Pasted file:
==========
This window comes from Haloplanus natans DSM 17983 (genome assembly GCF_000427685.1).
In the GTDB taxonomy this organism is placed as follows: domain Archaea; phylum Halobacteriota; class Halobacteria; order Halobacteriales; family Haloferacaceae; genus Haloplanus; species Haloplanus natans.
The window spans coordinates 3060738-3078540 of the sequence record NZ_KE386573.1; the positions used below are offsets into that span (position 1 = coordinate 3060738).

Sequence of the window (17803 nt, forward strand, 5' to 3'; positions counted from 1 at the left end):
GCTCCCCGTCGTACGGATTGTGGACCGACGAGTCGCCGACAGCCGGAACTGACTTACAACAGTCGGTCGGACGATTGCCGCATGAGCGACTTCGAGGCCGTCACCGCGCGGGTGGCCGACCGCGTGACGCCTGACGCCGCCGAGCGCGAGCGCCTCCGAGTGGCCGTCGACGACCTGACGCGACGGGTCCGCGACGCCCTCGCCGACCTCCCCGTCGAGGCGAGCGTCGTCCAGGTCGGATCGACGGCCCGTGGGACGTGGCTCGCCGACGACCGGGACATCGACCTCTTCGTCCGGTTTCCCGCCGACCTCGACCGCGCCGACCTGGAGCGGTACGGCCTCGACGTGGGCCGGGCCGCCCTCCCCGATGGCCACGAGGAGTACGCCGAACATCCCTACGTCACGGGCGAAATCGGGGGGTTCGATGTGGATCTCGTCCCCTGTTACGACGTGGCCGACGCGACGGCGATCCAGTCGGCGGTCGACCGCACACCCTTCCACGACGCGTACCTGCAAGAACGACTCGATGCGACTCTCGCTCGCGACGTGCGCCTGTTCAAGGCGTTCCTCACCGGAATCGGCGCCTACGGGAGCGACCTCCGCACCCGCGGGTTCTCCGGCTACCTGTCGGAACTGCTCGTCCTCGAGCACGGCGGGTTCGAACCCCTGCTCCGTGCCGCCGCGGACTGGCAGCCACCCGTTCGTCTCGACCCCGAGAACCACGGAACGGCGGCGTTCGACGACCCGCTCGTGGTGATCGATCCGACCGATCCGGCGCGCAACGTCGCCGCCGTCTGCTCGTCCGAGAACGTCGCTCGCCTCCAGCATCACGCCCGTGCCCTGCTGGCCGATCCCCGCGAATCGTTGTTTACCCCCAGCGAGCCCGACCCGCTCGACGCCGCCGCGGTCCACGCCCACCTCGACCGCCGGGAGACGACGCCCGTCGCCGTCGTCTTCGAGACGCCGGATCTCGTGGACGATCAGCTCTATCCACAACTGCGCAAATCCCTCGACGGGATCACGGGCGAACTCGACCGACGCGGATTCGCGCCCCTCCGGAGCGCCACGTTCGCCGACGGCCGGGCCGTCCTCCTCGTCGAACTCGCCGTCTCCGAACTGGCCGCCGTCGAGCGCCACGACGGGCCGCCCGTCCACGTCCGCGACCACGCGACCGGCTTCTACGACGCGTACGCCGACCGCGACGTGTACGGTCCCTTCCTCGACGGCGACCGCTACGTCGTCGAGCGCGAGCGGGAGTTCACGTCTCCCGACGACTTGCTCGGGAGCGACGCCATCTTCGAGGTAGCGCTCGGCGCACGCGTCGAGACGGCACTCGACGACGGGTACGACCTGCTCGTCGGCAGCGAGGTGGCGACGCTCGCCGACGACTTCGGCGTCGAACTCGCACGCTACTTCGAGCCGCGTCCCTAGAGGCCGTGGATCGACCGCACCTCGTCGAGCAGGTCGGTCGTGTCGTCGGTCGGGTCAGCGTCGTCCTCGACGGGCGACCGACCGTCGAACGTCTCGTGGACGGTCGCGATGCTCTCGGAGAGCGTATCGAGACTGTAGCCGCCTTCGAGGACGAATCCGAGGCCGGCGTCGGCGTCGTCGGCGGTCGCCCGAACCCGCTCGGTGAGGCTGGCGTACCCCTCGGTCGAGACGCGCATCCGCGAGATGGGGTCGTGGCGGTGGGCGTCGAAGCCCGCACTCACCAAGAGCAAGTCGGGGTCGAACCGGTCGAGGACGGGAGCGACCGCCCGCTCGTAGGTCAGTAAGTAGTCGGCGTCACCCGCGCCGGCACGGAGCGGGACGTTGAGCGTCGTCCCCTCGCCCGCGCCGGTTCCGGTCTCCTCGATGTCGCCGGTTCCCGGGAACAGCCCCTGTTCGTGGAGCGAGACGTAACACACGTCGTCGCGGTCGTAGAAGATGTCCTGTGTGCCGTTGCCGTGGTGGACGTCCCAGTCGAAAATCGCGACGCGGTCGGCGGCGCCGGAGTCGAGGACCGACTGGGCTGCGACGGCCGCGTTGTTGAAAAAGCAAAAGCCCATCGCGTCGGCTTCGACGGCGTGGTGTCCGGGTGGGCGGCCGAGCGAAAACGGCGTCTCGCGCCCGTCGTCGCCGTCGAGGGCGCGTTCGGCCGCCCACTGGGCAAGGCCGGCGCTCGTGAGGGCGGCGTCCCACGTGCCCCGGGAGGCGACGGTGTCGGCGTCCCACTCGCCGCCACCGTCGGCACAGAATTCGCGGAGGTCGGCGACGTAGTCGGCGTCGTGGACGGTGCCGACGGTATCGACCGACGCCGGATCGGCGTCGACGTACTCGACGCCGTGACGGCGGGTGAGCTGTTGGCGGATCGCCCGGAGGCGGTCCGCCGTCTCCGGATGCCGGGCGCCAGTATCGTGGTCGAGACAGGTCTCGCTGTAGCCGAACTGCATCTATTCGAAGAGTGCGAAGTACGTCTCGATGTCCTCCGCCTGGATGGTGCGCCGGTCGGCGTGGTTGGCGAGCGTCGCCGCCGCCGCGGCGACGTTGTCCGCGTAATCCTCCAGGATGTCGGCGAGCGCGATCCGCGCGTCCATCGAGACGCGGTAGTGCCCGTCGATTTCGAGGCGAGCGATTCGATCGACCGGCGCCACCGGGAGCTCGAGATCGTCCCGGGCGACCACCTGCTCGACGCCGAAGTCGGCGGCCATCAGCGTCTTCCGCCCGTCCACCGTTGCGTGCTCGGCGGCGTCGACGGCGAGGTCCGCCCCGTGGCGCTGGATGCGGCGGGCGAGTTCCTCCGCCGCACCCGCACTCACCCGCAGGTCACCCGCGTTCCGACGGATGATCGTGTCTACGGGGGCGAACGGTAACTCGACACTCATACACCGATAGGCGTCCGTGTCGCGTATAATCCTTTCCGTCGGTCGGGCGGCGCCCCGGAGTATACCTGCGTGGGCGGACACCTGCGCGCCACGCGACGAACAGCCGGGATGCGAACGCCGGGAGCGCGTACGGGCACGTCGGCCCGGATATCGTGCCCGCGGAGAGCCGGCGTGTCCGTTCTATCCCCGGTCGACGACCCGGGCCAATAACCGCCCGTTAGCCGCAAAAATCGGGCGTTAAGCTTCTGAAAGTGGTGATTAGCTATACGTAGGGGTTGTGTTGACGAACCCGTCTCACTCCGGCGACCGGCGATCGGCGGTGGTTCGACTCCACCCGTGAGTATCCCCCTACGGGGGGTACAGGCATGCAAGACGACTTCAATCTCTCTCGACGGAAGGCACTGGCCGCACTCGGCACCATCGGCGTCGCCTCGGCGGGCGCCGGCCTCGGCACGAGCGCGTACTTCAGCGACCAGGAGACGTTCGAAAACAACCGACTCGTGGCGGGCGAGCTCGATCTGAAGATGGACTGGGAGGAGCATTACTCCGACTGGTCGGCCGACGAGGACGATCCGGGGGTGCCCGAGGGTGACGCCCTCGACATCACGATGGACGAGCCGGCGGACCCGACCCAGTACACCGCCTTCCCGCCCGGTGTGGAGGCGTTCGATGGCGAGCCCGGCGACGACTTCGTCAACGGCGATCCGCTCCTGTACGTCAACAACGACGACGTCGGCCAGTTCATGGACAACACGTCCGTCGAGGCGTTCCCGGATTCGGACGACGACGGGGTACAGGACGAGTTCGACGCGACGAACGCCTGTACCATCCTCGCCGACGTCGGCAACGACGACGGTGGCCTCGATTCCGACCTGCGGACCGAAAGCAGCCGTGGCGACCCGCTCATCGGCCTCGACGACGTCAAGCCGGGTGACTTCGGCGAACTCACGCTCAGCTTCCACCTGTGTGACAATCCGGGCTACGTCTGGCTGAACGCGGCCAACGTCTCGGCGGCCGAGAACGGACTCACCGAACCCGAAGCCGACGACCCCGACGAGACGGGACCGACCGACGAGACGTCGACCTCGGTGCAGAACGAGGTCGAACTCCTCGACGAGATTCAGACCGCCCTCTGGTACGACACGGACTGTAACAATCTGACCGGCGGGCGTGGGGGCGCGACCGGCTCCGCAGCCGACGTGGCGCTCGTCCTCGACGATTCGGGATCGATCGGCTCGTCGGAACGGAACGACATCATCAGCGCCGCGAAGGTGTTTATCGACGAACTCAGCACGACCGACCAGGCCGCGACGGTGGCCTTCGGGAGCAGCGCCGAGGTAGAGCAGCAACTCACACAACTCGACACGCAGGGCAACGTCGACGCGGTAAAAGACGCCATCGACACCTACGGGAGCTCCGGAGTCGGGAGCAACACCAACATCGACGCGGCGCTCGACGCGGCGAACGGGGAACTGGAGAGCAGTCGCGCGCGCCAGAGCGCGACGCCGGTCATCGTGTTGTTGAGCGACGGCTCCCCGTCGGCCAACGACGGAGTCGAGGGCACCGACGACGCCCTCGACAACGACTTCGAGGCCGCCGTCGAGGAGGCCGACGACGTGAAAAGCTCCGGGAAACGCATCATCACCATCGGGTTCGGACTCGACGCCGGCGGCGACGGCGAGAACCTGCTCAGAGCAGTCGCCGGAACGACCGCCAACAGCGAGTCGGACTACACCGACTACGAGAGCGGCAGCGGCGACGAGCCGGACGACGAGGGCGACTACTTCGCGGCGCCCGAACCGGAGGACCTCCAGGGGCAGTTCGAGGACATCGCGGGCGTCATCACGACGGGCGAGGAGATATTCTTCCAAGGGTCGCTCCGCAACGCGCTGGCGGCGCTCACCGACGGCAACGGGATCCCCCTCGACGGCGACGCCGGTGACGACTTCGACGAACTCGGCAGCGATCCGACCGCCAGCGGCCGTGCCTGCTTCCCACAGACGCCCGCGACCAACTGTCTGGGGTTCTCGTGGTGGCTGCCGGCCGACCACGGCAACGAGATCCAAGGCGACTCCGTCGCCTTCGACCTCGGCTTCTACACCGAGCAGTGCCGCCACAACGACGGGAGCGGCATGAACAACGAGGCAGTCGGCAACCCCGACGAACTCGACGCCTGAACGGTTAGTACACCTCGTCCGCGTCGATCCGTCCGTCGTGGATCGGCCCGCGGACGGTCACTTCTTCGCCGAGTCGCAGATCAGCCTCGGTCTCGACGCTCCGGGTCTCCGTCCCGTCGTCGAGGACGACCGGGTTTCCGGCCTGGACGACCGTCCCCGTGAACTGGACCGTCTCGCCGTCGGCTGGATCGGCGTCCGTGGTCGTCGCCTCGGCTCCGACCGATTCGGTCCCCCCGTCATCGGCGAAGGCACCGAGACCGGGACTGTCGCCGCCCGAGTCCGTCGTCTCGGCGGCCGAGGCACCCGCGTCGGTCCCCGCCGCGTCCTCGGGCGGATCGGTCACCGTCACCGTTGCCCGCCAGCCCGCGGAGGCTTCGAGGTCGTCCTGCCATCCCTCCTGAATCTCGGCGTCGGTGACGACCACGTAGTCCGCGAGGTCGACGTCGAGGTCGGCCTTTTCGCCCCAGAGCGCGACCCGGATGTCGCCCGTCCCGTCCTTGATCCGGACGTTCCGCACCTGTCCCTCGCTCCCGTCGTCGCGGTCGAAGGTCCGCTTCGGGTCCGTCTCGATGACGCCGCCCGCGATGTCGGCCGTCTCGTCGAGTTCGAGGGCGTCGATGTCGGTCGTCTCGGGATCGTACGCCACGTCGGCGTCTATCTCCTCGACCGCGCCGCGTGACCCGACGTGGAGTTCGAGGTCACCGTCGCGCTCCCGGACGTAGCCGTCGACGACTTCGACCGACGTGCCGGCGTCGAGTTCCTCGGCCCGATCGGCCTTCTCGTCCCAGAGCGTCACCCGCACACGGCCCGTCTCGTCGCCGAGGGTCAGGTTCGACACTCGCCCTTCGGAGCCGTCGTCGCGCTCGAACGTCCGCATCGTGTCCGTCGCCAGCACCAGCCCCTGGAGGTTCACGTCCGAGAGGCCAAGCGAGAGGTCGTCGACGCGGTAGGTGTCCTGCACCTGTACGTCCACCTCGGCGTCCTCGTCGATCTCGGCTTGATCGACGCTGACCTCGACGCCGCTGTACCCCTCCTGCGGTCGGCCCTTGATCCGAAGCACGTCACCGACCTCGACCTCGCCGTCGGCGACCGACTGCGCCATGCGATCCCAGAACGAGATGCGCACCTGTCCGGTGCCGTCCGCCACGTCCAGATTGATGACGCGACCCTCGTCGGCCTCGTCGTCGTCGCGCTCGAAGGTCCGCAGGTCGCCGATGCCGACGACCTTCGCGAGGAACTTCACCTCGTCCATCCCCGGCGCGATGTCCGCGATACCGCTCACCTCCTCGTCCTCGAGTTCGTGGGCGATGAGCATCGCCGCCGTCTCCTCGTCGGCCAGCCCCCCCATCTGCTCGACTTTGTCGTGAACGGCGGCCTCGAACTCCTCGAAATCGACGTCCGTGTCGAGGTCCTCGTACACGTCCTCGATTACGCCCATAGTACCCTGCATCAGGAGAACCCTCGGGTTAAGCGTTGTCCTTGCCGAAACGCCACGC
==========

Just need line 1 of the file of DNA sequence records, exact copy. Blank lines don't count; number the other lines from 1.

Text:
This window comes from Haloplanus natans DSM 17983 (genome assembly GCF_000427685.1).